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iGaming and Consumer Protections: A Crucial Disconnect

Is there a need for greater consumer protection in sports betting?

iGaming and Consumer Protections: A Crucial Disconnect

A 2019 study* found that only a limited number of internet gamblers in Australia use the consumer protection tools available on gaming websites.

A common perception is that these tools are only for problem gamblers. Increased efforts are needed to promote the tools to more internet gamblers to keep gambling sustainable and affordable and avoid gambling harms.

Internet gambling is growing in popularity and is increasingly accepted as a form of mainstream entertainment. In Australia, the activity more than doubled between 2012 and 2018, with more than 34 percent of Australian adults placing bets online last year.

The main types of internet gambling are wagering and lottery, provided through domestically licensed sites; all other forms of online gambling are prohibited in Australia.

Internet gambling is convenient, with round-the-clock access to high-speed, private, uninterrupted play and online payment methods—all features that make it difficult for some gamblers to maintain control.

Reportedly, most internet gamblers set limits formally or informally, and use strategies to keep their gambling at affordable levels.

However, it’s all too easy for gamblers to lose track of time and money, putting them at risk for excessive gambling and subsequent harm.

Research shows that gamblers are increasingly seeking outside help for online gambling problems. Preventing these harms is a significant area of concern for researchers, gambling operators and policymakers.


Consumer Protection Tools

Most licensed internet gambling sites in Australia are required to provide consumer protection tools such as activity statements (where players can view their gambling expenditures), restrictive tools (self-imposed limits on gambling spend), and time-outs (the temporary suspension of access to accounts) to help customers gamble only what they can afford.

These tools, which require customers to opt in, are intended to help them maintain self-control and make rational, controlled decisions when gambling online.


Consumer Protection Tools

Activity Statements

Activity statements enable customers to track their gambling spend by showing their wins, losses, withdrawals, deposits and current balance. Gamblers have positive views towards receiving activity statements, and these are among the most popular of all consumer protection tools. They appear to be effective in reducing time and money spent gambling.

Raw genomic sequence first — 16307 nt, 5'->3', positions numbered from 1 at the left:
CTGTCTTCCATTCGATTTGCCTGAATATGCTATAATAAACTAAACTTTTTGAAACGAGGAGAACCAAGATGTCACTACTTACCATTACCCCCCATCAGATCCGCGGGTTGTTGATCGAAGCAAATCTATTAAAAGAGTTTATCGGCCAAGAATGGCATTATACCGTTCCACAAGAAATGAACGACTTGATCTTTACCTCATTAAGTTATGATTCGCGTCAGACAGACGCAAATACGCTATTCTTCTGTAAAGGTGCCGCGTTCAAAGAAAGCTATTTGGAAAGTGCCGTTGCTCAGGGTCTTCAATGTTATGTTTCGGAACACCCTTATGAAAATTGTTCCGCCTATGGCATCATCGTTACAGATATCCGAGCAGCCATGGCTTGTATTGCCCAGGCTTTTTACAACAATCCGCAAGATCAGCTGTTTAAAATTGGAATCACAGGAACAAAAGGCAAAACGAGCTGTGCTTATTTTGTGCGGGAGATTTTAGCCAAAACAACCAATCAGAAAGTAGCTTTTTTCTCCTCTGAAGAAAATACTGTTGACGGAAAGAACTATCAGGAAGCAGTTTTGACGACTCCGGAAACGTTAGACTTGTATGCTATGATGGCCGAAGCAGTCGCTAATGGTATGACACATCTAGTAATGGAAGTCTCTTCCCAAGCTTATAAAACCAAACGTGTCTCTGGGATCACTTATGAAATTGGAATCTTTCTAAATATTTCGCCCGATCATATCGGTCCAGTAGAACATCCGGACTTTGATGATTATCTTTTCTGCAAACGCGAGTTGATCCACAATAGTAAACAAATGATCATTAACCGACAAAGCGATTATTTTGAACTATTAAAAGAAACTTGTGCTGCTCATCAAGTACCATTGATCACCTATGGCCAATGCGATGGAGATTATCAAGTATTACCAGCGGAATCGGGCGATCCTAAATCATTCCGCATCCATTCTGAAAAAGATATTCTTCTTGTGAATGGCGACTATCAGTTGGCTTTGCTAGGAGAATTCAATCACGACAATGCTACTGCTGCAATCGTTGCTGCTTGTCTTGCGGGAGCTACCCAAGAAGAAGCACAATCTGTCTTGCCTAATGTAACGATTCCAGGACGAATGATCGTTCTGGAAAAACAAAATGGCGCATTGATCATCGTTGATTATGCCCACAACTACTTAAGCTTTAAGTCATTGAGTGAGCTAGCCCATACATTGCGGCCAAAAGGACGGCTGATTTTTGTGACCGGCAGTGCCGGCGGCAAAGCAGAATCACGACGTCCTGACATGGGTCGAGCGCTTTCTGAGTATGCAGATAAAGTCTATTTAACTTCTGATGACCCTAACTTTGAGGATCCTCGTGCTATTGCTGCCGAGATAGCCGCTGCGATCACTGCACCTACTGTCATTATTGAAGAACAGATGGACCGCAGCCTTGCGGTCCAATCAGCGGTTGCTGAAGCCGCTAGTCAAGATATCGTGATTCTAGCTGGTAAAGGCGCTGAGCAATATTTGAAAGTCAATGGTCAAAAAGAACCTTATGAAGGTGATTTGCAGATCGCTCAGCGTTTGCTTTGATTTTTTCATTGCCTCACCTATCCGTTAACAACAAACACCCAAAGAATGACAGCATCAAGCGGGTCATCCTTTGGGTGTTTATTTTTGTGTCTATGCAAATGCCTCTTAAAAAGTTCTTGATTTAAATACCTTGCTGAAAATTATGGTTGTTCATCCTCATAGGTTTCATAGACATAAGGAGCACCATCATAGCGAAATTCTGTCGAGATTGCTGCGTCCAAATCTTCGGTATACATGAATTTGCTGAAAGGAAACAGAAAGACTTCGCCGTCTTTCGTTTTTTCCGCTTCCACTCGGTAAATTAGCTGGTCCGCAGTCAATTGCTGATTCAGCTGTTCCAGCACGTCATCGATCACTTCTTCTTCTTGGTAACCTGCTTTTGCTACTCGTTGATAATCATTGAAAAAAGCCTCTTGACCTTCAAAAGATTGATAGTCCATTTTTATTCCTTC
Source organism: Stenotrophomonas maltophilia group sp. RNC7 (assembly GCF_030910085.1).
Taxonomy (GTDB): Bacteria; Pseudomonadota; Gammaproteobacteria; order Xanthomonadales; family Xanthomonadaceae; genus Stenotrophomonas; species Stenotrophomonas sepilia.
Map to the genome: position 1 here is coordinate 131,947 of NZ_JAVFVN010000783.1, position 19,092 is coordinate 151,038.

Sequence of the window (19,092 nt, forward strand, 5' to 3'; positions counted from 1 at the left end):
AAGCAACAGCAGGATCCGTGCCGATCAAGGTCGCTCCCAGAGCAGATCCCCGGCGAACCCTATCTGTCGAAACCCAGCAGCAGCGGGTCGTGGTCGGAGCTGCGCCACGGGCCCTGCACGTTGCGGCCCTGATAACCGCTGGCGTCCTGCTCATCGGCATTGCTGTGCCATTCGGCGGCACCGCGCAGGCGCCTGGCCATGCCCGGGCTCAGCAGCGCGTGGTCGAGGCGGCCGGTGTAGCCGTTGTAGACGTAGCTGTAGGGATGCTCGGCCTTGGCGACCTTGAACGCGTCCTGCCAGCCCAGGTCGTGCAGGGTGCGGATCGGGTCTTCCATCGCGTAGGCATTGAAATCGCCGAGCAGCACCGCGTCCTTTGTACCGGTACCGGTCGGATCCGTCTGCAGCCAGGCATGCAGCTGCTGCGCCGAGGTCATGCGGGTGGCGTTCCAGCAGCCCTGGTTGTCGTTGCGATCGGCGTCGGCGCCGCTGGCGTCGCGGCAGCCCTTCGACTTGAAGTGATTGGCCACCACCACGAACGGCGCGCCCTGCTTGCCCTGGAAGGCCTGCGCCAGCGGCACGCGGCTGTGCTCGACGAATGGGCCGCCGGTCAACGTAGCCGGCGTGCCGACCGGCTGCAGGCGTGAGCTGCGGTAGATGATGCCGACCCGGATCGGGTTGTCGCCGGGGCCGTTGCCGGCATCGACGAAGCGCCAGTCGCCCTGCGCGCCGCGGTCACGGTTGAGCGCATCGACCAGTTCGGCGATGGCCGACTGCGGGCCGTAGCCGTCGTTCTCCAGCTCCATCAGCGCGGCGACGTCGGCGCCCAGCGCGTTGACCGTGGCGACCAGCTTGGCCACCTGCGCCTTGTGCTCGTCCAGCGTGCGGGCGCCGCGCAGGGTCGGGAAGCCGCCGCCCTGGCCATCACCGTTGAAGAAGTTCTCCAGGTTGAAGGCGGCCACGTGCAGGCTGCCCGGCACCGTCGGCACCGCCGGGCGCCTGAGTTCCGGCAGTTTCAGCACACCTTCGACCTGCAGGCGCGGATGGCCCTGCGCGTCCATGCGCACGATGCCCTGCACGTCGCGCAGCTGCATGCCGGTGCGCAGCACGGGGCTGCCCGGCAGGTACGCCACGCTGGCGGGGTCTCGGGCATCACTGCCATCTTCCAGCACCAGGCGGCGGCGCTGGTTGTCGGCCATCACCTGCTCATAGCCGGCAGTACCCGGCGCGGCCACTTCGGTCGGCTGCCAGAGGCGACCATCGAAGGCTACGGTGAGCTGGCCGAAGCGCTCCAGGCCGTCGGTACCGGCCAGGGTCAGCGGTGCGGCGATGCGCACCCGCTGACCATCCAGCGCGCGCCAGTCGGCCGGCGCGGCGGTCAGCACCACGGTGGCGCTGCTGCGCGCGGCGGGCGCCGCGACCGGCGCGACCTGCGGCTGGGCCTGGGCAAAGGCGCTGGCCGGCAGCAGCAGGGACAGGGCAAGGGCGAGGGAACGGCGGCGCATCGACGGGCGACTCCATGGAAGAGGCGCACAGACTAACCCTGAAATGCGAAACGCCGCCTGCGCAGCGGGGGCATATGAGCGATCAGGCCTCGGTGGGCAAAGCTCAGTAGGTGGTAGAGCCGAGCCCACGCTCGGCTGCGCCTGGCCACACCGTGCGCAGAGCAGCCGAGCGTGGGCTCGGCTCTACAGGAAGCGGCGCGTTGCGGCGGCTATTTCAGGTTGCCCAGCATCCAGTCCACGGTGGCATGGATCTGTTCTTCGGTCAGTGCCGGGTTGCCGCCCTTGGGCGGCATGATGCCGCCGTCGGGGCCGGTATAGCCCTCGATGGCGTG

Deposit Limits

Voluntary deposit limits (a form of voluntary pre-commitment) enable customers to set personal limits on the amount of money deposited into their gambling account for a specified period (24-hour, weekly or monthly). These tools are generally positively viewed and show some effect on reduced spending, encouraging gamblers to reflect on the amount of time they spend gambling. Usage is low because operators do not promote the tool.



Temporary time-outs (also known as “take a break,” or temporary self-exclusion) allow customers to suspend their gambling account for a specified period (generally less than six months, with daily and one-month self-exclusion options available). Time-out has been found to be a useful consumer protection tool. Usage is low, again, because operators do not promote the tool.


The Study

A survey of 564 Australians who use online sports wagering sites assessed the three consumer protection tools: activity statements, deposit limits and time-out. The study found that although many internet gamblers know about the tools and satisfaction with the tools is high, few gamblers use them.

The research team wanted to understand gamblers’ perceptions of the tools and the motivators and barriers to their use, to help policymakers and iGaming operators promote greater use of the tools. The study is highly important, as understanding the use of and attitudes toward consumer protection tools is necessary to design effective strategies for behavioral change.